Dissertation-Shenchih-0725

Dissertation-Shenchih-0725 - AN ARCHITECTURAL APPROACH FOR...

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AN ARCHITECTURAL APPROACH FOR REDUCING POWER AND INCREASING SECURITY OF RFID TAGS by Shen-Chih Tung B.S. National Taiwan Ocean University, Taiwan, 1997 M.S. Telecommunication, University of Pittsburgh, 2000 Submitted to the Graduate Faculty of the Swanson School of Engineering in partial fulfillment of the requirements for the degree of Doctor of Philosophy University of Pittsburgh 2008
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UNIVERSITY OF PITTSBURGH SWANSON SCHOOL OF ENGINEERING This dissertation was presented by Shen-Chih Tung It was defended on March 28, 2008 and approved by Alex K. Jones, Assistant Professor, Department of Electrical and Computer Engineering Marlin H. Mickle, Nickolas A. DeCecco Professor, Electrical Engineering Department James T. Cain, Professor Emeritus, Department of Electrical Engineering Allen Cheng, Assistant Professor, Department of Electrical Engineering Ahmed Amer, Assistant Professor, Department of Computer Science Dissertation Director: Alex K. Jones, Assistant Professor, Department of Electrical and Computer Engineering ii
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AN ARCHITECTURAL APPROACH FOR REDUCING POWER AND INCREASING SECURITY OF RFID TAGS Shen-Chih Tung, PhD University of Pittsburgh, 2008 Radio Frequency Identification (RFID) technology is currently employed for a variety of appli- cations such as RFID-based wireless payment, healthcare, homeland security, asset management, etc. Due to newer privacy requirements and increasingly secure applications, typical RFID tags are required to expand security features such as data encryption and safe transactions. However, RFID tags have extremely strict low-power consumption requirements. Thus, reduced power con- sumption and secure data transactions are two main problems for the next generation RFID tags. This dissertation presents an architectural approach to address these two main problems. This dissertation provides a multi-domain solution to improve the power consumption and security, while also reducing design time and verification time of the system. In particular, I describe (1) a smart buffering technique to allow a tag to remain in a standby mode until addressed, (2) a multi-layer, low-power technique that transcends the passive-transaction, physical, and data layers to provide secure transactions, (3) an FPGA-based traffic profiler system to generate traces of RFID communications for both tag verification and power analysis without the need of actual hardware, and (4) a design automation technique to create physical layer encoding and decoding blocks in hardware suitable for RFID tags. This dissertation presents four contributions: (1) as a result, based on a Markov Process en- ergy model, the smart buffering technique is shown to reduce power consumption by 85% over a traditional active tag; (2) the multi-layer, low-power security technique provides protection against malicious reader attacks to disable the tag, to steal the information stored in or communicated to the device. The power consumption overhead for implementing these layers of security is increased iii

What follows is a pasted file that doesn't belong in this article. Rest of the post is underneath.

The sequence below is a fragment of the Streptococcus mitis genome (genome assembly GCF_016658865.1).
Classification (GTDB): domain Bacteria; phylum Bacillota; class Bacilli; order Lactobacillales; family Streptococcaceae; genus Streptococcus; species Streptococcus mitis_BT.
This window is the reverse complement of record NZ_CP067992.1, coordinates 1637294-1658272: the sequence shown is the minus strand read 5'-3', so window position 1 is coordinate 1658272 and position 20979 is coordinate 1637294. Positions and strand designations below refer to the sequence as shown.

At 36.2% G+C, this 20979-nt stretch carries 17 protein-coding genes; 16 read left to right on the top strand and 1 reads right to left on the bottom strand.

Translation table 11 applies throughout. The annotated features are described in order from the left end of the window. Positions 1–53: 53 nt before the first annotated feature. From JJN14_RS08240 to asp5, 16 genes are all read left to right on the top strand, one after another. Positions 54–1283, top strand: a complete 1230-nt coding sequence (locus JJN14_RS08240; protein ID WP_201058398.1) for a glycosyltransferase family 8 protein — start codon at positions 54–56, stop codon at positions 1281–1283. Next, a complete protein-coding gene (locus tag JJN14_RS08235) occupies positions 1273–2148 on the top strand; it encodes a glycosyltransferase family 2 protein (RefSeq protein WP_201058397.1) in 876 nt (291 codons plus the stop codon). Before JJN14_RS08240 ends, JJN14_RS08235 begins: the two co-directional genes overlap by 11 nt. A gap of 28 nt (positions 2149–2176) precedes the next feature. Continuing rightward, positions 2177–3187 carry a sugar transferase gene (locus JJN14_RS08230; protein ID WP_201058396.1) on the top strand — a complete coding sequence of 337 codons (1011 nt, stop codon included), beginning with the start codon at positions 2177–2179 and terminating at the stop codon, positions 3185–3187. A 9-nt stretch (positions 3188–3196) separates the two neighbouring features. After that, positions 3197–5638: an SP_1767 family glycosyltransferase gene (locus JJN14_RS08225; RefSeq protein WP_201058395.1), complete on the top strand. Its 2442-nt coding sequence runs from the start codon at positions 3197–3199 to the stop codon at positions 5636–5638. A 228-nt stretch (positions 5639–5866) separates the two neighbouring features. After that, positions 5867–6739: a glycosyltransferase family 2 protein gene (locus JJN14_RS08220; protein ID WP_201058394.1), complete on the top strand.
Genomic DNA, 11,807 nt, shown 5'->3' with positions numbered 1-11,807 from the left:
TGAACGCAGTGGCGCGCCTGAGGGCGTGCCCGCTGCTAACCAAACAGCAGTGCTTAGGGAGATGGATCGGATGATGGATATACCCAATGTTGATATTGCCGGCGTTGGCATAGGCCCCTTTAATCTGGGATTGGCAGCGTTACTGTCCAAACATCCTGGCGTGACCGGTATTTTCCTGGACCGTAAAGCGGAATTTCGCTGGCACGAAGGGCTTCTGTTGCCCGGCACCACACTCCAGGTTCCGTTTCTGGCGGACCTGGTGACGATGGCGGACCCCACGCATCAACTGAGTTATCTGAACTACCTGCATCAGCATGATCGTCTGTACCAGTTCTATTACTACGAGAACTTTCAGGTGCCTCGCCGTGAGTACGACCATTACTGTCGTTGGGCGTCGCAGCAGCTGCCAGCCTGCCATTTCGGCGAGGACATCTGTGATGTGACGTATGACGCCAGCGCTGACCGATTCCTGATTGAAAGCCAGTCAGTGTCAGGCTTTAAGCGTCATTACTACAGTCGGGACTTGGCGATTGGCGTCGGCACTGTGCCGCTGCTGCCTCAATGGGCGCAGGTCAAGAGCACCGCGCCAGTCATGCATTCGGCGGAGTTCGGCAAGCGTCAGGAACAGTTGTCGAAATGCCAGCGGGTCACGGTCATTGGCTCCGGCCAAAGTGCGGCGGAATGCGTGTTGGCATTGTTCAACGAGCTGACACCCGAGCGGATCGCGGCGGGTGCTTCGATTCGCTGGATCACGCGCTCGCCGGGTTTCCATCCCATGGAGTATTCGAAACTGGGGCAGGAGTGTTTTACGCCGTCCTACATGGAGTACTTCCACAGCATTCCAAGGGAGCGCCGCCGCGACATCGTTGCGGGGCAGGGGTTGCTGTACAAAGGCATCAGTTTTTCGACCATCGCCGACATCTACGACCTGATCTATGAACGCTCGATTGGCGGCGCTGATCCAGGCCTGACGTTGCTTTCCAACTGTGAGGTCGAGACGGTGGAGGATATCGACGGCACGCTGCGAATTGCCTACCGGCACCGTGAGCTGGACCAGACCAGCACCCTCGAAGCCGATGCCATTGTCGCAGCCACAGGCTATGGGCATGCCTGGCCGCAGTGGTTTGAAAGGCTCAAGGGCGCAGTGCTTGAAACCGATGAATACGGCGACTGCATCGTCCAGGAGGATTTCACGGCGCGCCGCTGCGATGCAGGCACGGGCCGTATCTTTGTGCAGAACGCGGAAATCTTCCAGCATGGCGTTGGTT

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Dissertation-Shenchih-0725 - AN ARCHITECTURAL APPROACH FOR...

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